shape, of a bright red colour; smaller than the common mite, and but just perceptible when on the skin. It adheres to the skin by means of two short arms, situated above the upper legs, so firmly as not easily to be disengaged. Wherever it fixes, it causes a tumour about the size of a pea, or larger, accompanied by a most unpleasant irritation. These insects abound upon plants, and are generally caught from walking in gardens, among long grass, or in corn fields. The best cure for the bites is hartshorn. Flies are now numerous, and wasps become in this, and the subsequent month, very annoying to us in our rural walks.
To à WASP.
Winged wand'rer of the sky!
The common glow-worm, the little planet of the rural scene,' may be observed in abundance in the month of August, when the earth is almost as thickly spangled with them as the cope of heaven is with stars. The glow-worm, like the cricket, lady-bird, and many other insects, makes but little use of its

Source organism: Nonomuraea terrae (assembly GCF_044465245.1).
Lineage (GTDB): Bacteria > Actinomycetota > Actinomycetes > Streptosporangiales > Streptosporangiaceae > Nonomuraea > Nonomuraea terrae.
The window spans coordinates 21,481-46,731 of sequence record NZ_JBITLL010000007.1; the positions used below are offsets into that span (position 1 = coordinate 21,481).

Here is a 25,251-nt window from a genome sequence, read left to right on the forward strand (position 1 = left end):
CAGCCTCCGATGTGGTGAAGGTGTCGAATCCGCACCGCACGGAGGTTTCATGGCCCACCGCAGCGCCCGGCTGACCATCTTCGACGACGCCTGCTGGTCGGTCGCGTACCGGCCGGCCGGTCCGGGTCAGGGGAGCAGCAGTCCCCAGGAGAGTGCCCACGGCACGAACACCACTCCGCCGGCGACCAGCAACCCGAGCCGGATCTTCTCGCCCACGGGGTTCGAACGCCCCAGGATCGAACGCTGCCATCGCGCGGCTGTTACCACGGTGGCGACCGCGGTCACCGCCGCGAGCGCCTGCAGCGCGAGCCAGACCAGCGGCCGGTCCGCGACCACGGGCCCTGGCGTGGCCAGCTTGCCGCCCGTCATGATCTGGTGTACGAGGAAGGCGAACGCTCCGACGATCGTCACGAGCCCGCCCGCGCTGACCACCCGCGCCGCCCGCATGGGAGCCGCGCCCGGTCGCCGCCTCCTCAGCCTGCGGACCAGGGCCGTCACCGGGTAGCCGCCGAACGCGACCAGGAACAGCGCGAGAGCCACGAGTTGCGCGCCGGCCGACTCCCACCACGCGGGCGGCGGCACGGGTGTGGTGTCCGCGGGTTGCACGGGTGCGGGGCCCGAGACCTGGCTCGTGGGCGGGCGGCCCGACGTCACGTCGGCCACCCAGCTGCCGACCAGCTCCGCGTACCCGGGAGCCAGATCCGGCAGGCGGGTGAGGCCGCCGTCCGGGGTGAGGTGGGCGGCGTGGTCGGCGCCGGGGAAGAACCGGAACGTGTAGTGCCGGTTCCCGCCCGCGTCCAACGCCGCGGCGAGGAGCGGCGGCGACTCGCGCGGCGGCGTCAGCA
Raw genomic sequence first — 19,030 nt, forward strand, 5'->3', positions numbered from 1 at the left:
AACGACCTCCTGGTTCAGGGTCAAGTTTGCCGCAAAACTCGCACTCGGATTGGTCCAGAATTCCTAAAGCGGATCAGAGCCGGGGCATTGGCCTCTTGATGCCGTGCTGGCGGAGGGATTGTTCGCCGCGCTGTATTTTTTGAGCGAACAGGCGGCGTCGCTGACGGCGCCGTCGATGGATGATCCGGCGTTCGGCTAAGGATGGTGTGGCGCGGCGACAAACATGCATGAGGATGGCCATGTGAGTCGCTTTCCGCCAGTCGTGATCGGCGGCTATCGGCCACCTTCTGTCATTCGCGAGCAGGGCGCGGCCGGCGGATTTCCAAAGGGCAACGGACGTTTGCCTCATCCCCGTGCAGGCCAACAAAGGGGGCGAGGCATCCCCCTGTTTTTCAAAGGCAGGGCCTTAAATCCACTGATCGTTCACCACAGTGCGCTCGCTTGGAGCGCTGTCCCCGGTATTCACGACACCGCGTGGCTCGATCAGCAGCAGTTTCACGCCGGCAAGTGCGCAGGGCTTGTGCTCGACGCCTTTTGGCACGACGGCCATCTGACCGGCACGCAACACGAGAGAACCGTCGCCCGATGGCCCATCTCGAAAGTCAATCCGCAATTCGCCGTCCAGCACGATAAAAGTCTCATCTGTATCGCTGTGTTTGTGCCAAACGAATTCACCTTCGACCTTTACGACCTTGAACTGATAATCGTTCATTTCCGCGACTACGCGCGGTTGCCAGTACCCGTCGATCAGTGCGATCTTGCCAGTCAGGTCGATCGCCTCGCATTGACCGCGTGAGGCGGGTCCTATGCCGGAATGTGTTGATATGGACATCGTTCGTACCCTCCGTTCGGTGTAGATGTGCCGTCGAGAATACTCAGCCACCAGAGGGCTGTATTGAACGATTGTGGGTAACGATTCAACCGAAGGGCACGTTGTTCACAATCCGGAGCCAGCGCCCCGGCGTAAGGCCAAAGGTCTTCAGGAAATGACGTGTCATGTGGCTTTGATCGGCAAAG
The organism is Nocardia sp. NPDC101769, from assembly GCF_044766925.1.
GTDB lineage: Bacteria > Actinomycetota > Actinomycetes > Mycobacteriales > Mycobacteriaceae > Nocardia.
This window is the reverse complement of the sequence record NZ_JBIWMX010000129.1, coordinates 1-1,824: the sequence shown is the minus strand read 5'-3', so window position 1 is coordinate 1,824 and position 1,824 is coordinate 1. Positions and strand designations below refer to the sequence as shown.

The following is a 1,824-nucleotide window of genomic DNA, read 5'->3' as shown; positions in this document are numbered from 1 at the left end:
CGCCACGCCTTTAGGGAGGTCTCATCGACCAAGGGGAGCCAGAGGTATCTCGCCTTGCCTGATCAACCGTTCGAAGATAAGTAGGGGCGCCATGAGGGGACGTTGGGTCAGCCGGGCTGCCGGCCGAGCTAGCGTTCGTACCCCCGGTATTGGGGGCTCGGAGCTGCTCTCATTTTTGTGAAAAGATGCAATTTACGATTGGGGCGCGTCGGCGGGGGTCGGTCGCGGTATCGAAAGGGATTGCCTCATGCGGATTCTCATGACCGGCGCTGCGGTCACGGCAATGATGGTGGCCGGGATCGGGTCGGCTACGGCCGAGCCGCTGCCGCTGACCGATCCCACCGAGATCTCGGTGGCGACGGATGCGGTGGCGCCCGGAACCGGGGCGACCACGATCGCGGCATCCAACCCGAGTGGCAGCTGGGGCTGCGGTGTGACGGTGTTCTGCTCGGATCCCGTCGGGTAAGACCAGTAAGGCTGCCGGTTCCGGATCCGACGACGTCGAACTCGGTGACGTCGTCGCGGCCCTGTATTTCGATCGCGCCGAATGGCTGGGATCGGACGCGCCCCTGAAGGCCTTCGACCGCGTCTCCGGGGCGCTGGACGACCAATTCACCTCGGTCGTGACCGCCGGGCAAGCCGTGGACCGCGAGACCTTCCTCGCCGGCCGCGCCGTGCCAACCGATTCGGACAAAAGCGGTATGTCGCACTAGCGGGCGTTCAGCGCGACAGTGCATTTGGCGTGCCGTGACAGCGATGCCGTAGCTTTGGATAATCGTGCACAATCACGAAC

wings; for they are seldom seen on any situation more elevated than the summit of a barley-ear, or. a stunted furze-bush; but are generally found on banks under hedges, and sometimes in the interstices of rugged elm-roots and the foundations of buildings.
To the GLOW-Worm.
Gem of the lone and silent vale,
I come a votive strain to pour.
Nor chilly damps, nor paths untrod,
Shall from thy shrine my footsteps fright;
Again the yellow fire impart ;
Lo! planets shed a mimic day;
Sporting on evening's sultry wing;
Thy soft retiring charms I sing.
Thine is an unobtrusive blaze,
Content in lowly shades to shine;
To make thy modest merit mine.
For, long by youth's wild wishes cast